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Court of Appeals of Virginia.


Record No. 1923-16-4

    Decided: April 03, 2018

Present: Chief Judge Huff, Judges Humphreys and O'Brien Argued at Fredericksburg, Virginia Rachel D. Robinson, Assistant Public Defender (Elizabeth Jean Lancaster, Deputy Public Defender, on briefs), for appellant. Christopher P. Schandevel, Assistant Attorney General (Mark R. Herring, Attorney General, on brief), for appellee.

Donald Dravell Robinson (“appellant”) appeals the sentence imposed by the Circuit Court of Loudoun County (“trial court”) after his conviction for possession of a Schedule I or II controlled substance in violation of Code § 18.2-250. Appellant's sole assignment of error is that the trial court erred “in admitting the sentencing order from the Fairfax County Circuit Court as such order included information about a charge for which Mr. Robinson was not convicted.” For the following reasons, this Court affirms the sentence imposed by the trial court.


On appeal, “we consider the evidence and all reasonable inferences flowing from that evidence in the light most favorable to the Commonwealth, the prevailing party at trial.” Williams v. Commonwealth, 49 Va. App. 439, 442, 642 S.E.2d 295, 296 (2007) (en banc ) (quoting Jackson v. Commonwealth, 267 Va. 666, 672, 594 S.E.2d 595, 598 (2004)). So viewed, the evidence is as follows.

A Loudoun County Sheriff's deputy arrested appellant for public intoxication on May 22, 2015, and a search incident to arrest revealed drug paraphernalia and a substance later determined to be cocaine. Appellant was tried by a jury on charges of public intoxication and possession of a Schedule I or II controlled substance. While the jury deliberated on the question of appellant's guilt, counsel for both parties and the trial court discussed exhibits the Commonwealth intended to admit during the sentencing phase.

The prosecutor expressed his intention to introduce evidence of four prior convictions, including one from Fairfax County. Defense counsel objected to the admission of the Fairfax County order unless it was redacted to remove “any reference to the charge that he was charged with but not convicted of.” The order in question referenced the fact that the Commonwealth had indicted appellant for felony grand larceny, but later amended the indictment to reduce the charge to petit larceny. Appellant pled guilty and was convicted on that lesser charge. The prosecutor argued that the entire, unredacted final order should be admitted in compliance with Code § 19.2-295.1. Appellant's counsel argued that leaving information about the felony charge would be “misleading” to the jury. The trial court overruled appellant's objection and admitted the final order in its entirety. The jury ultimately found appellant guilty of possession of a controlled substance, but not guilty of public intoxication.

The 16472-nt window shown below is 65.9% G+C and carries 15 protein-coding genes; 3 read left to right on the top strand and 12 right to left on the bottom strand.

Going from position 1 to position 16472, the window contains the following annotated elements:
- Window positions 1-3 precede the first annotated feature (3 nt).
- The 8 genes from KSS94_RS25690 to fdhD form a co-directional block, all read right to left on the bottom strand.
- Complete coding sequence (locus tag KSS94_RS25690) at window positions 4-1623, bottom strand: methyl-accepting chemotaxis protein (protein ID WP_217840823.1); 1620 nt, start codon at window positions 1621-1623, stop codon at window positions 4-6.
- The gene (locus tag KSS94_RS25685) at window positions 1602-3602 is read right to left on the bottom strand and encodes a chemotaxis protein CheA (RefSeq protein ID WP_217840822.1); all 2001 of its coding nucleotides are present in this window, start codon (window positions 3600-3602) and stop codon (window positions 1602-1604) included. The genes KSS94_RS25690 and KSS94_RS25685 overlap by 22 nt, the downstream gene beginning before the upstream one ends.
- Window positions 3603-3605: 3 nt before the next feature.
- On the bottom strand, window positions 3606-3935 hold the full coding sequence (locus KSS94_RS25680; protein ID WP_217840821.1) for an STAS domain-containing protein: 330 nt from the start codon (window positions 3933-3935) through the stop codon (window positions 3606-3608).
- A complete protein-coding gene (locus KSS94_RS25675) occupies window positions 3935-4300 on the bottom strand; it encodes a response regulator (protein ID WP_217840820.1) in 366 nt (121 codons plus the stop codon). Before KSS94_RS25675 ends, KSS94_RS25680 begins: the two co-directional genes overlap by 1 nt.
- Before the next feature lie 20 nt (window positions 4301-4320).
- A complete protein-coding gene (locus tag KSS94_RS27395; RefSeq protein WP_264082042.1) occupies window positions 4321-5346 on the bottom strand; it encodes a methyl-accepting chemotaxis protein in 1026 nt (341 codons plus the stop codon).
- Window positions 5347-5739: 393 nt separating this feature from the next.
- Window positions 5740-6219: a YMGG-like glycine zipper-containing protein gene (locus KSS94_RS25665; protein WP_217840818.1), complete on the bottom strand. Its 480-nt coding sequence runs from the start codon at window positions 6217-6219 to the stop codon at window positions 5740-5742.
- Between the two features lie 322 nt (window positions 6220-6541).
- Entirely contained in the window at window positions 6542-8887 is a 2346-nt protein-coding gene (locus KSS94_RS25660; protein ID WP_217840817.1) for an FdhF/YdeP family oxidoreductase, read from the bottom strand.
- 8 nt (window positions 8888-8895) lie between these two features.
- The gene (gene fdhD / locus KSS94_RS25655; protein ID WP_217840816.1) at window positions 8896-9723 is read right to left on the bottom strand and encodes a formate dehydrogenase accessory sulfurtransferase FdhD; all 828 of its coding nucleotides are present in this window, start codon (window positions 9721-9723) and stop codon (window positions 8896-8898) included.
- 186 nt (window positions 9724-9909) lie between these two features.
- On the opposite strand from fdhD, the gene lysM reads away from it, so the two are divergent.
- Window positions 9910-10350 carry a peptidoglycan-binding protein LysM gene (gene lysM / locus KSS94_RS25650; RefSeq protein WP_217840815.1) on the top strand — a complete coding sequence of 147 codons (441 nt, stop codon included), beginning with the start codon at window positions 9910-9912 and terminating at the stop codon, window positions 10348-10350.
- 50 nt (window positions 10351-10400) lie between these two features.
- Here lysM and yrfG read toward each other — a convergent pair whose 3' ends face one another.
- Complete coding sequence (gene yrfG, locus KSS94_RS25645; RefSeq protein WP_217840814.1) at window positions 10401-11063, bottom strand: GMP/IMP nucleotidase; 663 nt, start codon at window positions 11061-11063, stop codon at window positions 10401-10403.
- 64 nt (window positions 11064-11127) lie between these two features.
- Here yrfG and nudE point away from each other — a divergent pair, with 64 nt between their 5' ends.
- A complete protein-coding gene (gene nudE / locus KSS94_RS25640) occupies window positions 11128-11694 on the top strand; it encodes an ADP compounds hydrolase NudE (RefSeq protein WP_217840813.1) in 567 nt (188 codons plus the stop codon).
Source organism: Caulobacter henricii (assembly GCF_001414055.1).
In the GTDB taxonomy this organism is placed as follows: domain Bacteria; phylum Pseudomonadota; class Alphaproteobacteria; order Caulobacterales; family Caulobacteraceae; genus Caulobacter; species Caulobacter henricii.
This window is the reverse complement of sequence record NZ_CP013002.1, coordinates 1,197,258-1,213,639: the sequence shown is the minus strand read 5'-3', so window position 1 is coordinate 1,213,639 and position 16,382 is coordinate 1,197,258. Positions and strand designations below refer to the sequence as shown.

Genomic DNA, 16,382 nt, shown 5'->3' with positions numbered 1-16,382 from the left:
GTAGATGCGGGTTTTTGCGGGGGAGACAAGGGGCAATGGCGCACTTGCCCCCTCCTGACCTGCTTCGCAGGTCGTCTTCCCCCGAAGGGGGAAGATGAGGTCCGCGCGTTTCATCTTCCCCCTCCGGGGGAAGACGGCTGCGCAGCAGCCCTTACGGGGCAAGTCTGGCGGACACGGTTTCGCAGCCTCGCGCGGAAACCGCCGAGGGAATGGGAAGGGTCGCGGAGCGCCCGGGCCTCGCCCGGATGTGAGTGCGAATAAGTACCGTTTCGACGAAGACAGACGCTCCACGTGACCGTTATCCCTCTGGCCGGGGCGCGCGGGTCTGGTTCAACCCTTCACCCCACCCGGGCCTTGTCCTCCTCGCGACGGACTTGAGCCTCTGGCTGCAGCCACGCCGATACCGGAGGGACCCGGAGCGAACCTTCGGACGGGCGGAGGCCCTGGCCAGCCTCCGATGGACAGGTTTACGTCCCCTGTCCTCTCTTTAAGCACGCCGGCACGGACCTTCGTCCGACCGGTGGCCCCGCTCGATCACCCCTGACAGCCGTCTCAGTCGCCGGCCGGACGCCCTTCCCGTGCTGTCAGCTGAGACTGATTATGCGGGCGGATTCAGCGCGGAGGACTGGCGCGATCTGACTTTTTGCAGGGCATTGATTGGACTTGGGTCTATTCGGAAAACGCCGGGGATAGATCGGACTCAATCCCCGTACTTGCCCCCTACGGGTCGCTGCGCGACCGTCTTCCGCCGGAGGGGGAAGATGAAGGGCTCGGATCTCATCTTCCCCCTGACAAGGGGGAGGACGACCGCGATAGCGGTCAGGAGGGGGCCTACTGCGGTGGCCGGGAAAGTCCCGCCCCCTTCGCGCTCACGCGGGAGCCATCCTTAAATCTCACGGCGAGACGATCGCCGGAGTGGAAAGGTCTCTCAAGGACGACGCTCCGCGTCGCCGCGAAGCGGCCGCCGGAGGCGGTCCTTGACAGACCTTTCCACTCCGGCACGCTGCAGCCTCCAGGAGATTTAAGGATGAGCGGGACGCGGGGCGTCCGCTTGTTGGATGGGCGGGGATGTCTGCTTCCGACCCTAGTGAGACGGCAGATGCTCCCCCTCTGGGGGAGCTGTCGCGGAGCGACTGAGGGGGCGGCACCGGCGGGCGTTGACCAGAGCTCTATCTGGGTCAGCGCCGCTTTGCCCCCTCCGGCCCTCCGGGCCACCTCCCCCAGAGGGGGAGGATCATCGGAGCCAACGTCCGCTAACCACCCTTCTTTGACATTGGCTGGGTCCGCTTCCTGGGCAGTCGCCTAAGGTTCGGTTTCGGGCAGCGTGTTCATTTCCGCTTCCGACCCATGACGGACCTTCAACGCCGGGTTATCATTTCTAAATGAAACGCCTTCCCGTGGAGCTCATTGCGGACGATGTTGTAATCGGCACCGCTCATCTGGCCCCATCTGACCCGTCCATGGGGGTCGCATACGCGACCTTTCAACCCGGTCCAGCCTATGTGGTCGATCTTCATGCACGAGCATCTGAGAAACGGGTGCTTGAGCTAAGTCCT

Neither side called any witnesses during sentencing, but both sides argued for what they thought were appropriate sentences. After pointing out that the sentencing range for appellant's conviction was one to ten years of incarceration, the Commonwealth requested a sentence of two years. Appellant's counsel argued that a sentence over twelve months would be excessive and asked the jury to limit appellant's punishment to a fine. After a brief deliberation, the jury delivered a verdict fixing appellant's sentence at twelve months' incarceration and a $2,500 fine. The trial court imposed the jury's sentence, and this appeal followed.


Courts in Virginia have long recognized that “[t]he scope of testimony in the sentencing phase is wide, and the standard for exclusion of relevant evidence is whether the prejudicial effect substantially outweighs its probative value. This is a matter of discretion for the circuit court and is ․ reviewed [for] abuse of discretion․” Prieto v. Commonwealth, 283 Va. 149, 168, 721 S.E.2d 484, 496 (2012) (citation omitted). Under this standard, the trial judge's ruling “will not be reversed simply because an appellate court disagrees.” Thomas v. Commonwealth, 44 Va. App. 741, 753, 607 S.E.2d 738, 743 (quoting Henry J. Friendly, Indiscretion about Discretion, 31 Emory L.J. 747, 754 (1982)), adopted upon reh'g en banc, 45 Va. App. 811, 613 S.E.2d 870 (2005). Instead, “[o]nly when reasonable jurists could not differ can [this Court] say an abuse of discretion has occurred.” Id. A trial court, however, “by definition abuses its discretion when it makes an error of law.” Dean v. Commonwealth, 61 Va. App. 209, 213, 734 S.E.2d 673, 675 (2012) (quoting Porter v. Commonwealth, 276 Va. 203, 260, 661 S.E.2d 415, 445 (2008) ). Therefore, any abuse of discretion review must ensure “that the discretion was not guided by erroneous legal conclusions.” Id. (quoting Porter, 276 Va. at 260, 661 S.E.2d at 445). “To the extent admissibility rests upon the interpretation of a statute, that interpretation is a question of law subject to de novo review.” Id. (quoting Crawford v. Commonwealth, 281 Va. 84, 97, 704 S.E.2d 107, 115 (2011)).


Appellant contends that the trial court abused its discretion by admitting evidence of a prior charge that did not result in a conviction and that references to that charge should have been redacted from the order admitted into evidence during the sentencing phase of his trial. The Commonwealth counters that Code § 19.2-295.1 allows it to introduce copies of final orders of appellant's prior convictions in their entirety.1 Based upon the plain language of the statute in question, this Court agrees with the Commonwealth.